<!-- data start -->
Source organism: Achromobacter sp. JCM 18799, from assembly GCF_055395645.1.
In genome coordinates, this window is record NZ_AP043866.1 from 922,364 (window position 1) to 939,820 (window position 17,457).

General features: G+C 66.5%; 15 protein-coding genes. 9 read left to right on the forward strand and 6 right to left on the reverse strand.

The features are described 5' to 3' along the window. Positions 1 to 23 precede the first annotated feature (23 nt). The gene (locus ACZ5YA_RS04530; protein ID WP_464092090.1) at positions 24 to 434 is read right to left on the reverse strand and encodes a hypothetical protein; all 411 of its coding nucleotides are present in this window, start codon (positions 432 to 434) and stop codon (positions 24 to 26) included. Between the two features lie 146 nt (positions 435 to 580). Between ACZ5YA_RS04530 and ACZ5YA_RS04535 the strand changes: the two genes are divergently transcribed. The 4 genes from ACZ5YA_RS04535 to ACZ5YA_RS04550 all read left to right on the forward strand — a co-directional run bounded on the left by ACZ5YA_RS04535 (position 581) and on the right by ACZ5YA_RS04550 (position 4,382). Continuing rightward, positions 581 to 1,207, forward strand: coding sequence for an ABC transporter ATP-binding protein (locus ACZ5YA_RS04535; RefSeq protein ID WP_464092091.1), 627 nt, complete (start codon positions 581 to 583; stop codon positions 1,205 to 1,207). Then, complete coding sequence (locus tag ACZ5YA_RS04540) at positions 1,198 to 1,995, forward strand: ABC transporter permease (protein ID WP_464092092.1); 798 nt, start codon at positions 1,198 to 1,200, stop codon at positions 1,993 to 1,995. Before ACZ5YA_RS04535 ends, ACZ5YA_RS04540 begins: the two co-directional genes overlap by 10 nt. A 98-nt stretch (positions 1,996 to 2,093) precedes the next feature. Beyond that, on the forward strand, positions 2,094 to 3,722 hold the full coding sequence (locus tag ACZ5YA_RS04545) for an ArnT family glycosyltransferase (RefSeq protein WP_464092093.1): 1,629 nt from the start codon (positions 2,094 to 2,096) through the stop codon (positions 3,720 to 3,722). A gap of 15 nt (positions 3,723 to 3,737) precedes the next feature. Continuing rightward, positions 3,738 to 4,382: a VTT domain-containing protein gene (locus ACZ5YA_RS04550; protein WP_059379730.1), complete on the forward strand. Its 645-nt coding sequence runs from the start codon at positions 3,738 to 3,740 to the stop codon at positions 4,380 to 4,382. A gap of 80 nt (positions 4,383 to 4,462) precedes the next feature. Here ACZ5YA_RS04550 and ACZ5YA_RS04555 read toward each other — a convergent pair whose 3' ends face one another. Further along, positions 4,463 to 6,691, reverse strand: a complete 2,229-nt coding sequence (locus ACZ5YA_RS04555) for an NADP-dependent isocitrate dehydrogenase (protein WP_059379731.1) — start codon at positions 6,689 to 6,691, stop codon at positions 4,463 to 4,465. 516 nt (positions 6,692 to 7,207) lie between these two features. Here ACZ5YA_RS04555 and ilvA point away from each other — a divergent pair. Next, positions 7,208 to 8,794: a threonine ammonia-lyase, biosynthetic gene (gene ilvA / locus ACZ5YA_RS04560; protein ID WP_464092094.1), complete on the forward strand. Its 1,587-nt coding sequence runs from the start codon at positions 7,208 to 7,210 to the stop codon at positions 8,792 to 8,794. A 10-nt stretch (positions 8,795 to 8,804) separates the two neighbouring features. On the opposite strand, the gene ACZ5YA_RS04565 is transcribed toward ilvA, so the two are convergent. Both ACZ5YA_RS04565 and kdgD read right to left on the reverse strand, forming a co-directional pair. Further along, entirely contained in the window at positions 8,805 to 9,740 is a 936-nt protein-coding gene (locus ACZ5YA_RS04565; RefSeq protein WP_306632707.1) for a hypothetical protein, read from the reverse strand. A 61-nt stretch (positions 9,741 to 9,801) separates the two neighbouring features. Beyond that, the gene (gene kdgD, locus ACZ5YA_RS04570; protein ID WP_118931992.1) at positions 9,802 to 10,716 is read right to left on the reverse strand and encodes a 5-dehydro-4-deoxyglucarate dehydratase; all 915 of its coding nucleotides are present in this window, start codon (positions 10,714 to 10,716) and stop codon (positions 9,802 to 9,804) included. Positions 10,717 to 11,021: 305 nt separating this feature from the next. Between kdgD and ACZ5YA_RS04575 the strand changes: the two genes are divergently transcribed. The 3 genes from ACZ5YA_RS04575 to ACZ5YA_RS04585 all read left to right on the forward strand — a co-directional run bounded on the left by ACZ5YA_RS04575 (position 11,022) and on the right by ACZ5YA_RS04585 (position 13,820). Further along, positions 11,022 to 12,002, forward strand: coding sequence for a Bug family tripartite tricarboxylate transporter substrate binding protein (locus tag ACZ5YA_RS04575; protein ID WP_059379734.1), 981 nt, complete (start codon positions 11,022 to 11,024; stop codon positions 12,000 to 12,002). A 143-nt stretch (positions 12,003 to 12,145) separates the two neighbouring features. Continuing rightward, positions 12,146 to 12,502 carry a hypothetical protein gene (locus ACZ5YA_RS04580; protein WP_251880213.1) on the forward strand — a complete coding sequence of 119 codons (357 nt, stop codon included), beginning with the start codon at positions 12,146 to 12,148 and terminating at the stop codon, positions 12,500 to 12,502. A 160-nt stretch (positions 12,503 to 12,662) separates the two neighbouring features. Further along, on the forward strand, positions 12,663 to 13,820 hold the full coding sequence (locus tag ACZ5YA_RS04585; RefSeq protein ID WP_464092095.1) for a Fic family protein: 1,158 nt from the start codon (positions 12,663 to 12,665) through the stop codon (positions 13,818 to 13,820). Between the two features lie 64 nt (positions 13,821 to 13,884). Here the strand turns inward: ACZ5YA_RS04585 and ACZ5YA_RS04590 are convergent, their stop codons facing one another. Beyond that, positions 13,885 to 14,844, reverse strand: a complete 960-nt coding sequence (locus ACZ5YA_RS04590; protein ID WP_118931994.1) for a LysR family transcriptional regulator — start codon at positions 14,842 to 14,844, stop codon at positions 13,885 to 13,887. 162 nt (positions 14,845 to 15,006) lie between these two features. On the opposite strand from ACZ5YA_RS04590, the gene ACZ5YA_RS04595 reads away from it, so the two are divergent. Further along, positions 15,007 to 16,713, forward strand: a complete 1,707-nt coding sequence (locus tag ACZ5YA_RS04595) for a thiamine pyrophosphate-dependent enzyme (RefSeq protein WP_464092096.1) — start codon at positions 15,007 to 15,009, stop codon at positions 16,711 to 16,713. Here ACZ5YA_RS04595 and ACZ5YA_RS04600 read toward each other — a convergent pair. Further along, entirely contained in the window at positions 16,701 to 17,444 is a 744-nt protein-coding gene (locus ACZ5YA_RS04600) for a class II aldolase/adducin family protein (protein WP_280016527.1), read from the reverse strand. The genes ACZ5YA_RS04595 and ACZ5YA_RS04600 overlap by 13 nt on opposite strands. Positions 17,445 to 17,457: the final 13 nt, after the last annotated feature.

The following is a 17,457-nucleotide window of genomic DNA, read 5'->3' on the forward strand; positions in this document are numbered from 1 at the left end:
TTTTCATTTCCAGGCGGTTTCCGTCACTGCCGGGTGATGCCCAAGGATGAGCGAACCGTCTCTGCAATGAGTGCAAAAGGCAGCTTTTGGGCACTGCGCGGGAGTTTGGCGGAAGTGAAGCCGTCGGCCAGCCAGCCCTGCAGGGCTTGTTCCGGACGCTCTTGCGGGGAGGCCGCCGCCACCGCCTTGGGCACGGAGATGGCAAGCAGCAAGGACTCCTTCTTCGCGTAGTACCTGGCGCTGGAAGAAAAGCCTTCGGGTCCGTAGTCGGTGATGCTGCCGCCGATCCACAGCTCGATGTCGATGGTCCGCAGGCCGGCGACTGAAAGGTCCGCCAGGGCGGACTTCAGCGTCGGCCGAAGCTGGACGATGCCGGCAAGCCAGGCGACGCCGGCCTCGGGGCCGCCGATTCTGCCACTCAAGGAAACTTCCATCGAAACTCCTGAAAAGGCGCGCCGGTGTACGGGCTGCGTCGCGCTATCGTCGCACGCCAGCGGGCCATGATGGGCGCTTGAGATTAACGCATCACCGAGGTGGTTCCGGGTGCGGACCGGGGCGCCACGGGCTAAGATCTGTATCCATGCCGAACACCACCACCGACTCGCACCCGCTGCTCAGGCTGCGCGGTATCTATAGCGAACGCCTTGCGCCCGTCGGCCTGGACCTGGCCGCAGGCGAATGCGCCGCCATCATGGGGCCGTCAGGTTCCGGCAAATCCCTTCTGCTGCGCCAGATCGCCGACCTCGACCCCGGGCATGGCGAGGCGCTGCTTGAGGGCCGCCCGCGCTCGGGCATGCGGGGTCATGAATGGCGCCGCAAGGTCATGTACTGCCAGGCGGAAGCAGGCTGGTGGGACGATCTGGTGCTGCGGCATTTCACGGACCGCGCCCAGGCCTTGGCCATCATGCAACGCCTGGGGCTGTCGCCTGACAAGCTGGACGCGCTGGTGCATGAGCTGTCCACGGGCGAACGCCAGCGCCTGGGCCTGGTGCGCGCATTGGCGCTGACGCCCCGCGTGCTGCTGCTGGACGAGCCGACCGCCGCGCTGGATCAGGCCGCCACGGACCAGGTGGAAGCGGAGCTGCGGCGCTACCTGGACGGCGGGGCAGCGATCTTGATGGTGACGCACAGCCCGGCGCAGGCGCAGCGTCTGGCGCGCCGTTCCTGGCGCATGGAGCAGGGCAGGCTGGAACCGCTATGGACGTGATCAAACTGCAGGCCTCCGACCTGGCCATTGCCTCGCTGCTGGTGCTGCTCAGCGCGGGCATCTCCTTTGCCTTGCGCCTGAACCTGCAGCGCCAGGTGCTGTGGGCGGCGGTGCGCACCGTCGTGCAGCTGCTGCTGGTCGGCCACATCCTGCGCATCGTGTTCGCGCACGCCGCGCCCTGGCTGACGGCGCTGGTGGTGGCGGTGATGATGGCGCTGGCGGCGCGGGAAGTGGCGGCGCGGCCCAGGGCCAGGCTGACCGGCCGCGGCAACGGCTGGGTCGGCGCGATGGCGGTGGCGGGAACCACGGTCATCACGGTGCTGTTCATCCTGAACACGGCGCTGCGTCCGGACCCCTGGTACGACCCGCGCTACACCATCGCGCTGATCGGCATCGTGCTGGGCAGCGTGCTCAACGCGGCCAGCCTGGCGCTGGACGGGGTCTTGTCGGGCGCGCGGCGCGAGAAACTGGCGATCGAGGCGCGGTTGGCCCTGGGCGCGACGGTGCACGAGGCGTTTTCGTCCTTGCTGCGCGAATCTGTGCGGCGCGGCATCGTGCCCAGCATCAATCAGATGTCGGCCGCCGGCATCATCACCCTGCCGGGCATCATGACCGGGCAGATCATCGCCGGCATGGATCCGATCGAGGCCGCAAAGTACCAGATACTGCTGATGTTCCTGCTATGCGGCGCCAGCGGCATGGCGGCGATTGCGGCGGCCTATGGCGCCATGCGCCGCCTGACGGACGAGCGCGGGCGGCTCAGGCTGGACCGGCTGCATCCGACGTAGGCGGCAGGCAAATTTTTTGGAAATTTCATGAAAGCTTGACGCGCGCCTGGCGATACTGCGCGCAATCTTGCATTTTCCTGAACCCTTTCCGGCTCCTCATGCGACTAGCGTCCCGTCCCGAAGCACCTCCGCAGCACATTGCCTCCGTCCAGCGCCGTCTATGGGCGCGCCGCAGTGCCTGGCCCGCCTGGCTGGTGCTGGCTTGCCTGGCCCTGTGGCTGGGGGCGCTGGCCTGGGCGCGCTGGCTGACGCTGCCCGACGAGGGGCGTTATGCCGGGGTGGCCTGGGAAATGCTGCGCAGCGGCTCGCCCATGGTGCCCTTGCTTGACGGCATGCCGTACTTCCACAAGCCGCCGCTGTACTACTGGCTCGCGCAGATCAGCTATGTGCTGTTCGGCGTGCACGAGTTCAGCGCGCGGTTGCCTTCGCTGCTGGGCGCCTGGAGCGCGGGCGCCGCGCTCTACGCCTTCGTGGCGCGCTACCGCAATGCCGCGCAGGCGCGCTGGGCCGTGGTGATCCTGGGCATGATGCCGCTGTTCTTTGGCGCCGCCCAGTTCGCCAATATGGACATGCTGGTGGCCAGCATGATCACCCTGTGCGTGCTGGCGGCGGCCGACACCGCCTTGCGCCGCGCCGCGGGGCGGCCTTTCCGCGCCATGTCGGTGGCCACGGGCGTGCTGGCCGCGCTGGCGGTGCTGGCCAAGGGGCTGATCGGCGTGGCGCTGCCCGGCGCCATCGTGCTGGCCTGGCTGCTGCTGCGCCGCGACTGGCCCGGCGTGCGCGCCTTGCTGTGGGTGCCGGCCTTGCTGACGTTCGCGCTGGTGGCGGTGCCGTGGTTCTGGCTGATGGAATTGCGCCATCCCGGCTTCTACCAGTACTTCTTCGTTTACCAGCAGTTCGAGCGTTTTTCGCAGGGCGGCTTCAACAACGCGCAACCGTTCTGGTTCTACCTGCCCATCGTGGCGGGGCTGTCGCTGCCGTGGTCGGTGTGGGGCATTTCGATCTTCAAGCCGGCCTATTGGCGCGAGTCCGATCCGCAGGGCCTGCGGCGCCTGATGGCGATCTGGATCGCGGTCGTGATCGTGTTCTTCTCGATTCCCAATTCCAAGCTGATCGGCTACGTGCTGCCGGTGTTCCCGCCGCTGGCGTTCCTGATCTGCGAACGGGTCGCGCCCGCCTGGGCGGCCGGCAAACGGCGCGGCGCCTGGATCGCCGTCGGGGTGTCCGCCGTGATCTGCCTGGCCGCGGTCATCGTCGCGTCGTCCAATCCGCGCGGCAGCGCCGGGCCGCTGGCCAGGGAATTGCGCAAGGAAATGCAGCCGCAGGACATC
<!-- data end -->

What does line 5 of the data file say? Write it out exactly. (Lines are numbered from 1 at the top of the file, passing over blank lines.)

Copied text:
The following is a 17,457-nucleotide window of genomic DNA, read 5'->3' on the forward strand; positions in this document are numbered from 1 at the left end: